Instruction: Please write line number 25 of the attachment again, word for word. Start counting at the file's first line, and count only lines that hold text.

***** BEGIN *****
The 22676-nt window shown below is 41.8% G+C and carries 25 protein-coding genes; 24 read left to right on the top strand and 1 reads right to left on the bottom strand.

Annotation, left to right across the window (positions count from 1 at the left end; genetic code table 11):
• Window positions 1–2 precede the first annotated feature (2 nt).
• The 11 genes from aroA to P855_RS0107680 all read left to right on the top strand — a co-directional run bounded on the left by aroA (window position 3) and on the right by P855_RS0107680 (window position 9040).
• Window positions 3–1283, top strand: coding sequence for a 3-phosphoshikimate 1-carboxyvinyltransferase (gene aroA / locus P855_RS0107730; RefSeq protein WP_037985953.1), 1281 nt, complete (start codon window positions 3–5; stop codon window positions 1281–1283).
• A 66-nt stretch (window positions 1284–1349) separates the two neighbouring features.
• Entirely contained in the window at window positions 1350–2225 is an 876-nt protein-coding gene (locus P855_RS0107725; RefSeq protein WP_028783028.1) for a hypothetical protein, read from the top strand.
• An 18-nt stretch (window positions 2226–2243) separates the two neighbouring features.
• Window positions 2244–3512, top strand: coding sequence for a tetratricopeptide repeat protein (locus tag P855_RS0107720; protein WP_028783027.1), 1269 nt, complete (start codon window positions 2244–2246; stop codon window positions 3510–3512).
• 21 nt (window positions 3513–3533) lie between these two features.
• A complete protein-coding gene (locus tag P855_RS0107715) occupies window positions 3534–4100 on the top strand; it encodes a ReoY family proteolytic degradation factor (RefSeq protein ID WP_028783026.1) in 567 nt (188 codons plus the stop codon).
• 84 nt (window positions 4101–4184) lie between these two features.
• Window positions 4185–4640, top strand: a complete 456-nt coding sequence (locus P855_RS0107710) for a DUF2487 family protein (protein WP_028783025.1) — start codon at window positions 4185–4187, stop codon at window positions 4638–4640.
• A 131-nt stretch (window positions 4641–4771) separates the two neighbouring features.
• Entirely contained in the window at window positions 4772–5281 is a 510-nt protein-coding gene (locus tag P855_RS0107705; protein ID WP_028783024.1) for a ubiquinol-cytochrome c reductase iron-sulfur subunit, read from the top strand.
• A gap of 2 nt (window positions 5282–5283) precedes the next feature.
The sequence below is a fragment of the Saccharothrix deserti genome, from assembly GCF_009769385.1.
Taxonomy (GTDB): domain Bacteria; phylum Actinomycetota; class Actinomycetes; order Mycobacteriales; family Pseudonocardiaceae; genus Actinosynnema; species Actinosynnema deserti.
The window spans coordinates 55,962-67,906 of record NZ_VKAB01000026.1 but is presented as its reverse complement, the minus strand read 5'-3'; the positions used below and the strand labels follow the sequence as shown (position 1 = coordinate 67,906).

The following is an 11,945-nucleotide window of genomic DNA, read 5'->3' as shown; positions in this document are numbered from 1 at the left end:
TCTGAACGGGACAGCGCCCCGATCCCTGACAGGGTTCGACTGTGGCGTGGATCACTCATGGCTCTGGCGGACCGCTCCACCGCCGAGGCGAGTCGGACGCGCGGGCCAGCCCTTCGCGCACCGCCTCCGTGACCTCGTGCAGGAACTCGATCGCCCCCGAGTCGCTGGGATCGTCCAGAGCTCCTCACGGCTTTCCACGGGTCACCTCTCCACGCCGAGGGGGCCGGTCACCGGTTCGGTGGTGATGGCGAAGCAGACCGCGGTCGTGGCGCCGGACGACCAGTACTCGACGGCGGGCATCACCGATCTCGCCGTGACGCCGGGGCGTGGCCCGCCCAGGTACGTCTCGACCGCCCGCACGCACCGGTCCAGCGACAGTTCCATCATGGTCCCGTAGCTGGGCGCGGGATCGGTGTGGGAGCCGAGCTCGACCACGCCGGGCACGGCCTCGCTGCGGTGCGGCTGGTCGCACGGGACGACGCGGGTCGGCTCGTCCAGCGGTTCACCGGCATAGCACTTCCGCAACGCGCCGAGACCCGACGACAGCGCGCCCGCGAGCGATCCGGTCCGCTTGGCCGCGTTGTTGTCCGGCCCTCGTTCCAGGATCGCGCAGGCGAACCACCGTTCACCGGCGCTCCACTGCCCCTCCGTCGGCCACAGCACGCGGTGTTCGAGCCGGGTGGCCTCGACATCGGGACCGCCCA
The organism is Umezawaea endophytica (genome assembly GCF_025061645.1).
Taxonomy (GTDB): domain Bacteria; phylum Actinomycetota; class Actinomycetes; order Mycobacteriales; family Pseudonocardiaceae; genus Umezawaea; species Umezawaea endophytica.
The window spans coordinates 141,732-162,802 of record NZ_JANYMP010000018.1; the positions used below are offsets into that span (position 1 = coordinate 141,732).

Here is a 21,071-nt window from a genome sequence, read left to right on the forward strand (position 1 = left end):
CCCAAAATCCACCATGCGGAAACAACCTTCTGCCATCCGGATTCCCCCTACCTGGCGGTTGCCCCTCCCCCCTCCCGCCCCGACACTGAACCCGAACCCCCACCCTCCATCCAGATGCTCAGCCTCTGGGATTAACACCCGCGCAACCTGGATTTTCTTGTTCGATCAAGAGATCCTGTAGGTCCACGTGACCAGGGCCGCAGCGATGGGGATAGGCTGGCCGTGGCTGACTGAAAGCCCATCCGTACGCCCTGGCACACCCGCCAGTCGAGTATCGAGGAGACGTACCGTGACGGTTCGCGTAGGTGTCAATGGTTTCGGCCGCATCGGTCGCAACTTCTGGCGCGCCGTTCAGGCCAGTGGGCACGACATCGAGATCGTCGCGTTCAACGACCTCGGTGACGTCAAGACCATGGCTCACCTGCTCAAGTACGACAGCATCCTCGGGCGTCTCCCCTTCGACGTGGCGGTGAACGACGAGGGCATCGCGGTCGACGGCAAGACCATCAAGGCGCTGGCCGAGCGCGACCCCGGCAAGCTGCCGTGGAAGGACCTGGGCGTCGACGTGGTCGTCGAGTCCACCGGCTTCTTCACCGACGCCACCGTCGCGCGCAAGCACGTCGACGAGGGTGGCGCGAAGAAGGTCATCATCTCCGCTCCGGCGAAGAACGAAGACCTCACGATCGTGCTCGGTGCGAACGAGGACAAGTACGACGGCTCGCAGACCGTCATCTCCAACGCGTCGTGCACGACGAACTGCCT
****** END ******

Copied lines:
Here is a 21,071-nt window from a genome sequence, read left to right on the forward strand (position 1 = left end):